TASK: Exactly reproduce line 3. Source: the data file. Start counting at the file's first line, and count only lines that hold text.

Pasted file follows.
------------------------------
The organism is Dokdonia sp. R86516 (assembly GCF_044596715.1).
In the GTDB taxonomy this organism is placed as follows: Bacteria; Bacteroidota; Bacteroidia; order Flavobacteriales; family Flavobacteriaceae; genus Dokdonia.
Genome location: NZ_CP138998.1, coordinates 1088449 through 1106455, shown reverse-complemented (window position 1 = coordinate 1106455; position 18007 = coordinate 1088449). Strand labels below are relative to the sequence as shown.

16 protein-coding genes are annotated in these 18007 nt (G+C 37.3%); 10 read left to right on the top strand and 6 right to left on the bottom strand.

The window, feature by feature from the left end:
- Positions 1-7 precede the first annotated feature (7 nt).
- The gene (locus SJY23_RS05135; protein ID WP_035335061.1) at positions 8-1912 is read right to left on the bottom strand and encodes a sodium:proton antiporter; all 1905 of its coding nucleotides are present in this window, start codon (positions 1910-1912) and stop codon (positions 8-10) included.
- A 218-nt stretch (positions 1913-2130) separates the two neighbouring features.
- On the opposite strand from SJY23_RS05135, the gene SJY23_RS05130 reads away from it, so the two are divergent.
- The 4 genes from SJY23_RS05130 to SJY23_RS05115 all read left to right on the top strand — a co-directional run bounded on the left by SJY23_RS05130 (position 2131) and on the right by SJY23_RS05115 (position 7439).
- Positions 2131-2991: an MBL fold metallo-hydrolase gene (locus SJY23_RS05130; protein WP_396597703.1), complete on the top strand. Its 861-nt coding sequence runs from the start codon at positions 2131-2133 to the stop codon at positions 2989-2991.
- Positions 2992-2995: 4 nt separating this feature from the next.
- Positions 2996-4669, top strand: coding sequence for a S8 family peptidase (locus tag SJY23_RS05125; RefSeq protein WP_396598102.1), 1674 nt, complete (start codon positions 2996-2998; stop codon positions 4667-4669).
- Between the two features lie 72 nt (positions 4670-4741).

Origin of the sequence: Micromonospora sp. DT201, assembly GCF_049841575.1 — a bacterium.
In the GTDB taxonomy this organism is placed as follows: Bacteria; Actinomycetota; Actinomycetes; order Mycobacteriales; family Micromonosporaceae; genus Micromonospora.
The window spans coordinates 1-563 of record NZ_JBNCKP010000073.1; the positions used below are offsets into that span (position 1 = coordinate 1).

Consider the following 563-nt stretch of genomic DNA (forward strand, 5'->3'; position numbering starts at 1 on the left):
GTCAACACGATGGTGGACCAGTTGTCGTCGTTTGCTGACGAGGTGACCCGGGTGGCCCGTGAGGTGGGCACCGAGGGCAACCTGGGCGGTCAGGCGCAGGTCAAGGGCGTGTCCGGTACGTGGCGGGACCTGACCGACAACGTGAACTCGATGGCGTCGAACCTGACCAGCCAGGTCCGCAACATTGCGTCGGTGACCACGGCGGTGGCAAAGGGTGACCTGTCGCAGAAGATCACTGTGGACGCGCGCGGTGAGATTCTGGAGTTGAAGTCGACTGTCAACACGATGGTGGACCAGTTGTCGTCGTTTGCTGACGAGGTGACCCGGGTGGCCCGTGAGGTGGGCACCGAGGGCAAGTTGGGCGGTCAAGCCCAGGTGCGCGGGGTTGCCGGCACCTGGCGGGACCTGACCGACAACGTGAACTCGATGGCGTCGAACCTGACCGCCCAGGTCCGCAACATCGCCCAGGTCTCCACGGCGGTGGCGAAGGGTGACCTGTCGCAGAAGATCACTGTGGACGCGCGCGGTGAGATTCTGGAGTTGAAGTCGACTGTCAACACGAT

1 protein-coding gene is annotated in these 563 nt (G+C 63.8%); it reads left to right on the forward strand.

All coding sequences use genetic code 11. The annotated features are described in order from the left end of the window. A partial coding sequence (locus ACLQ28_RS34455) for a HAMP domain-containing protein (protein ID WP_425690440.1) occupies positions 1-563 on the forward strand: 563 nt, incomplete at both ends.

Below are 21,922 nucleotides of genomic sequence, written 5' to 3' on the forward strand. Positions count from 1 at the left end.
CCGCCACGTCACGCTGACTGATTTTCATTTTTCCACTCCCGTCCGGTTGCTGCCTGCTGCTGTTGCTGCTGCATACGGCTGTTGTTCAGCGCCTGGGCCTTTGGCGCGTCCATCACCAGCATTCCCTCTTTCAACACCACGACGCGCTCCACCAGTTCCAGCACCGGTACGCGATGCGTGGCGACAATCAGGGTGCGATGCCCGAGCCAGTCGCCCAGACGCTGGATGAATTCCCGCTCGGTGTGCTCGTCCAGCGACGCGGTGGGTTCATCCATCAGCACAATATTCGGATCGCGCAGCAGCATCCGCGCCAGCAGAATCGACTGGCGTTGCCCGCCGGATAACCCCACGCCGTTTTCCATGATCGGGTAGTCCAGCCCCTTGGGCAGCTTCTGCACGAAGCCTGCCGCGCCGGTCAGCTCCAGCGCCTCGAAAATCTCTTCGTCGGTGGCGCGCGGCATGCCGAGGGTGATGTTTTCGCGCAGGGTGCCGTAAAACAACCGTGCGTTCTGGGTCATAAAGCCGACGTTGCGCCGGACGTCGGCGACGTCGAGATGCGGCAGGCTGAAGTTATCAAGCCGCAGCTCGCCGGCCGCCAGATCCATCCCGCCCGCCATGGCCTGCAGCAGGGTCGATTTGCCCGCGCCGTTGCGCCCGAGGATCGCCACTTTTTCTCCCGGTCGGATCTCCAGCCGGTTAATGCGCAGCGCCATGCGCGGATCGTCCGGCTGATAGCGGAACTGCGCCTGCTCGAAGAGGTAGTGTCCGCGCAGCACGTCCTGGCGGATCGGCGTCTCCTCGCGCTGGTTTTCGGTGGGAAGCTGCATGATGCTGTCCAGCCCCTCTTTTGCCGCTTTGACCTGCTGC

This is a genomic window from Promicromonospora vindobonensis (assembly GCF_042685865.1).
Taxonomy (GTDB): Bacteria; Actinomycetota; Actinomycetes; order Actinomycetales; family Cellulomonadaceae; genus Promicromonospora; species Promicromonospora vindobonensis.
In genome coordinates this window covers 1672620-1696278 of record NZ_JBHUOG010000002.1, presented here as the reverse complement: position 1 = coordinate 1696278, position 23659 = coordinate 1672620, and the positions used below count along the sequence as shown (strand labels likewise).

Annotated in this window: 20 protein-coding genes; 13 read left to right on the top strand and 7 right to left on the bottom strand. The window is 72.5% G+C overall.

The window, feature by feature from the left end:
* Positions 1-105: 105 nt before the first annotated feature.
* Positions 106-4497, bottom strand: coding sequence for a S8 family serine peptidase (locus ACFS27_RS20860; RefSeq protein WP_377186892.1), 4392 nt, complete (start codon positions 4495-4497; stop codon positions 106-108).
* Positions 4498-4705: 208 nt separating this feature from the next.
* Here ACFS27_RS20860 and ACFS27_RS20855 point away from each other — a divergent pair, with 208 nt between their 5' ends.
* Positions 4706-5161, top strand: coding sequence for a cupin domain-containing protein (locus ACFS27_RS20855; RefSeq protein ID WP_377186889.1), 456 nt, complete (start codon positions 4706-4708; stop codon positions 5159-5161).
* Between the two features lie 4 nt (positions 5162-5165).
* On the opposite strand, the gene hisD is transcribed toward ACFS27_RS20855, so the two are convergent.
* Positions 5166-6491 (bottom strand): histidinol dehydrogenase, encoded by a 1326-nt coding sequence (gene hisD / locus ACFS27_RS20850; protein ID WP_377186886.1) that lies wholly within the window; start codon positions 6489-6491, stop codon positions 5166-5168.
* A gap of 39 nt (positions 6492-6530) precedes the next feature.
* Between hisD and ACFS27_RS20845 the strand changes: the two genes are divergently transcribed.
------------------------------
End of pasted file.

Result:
Genome location: NZ_CP138998.1, coordinates 1088449 through 1106455, shown reverse-complemented (window position 1 = coordinate 1106455; position 18007 = coordinate 1088449). Strand labels below are relative to the sequence as shown.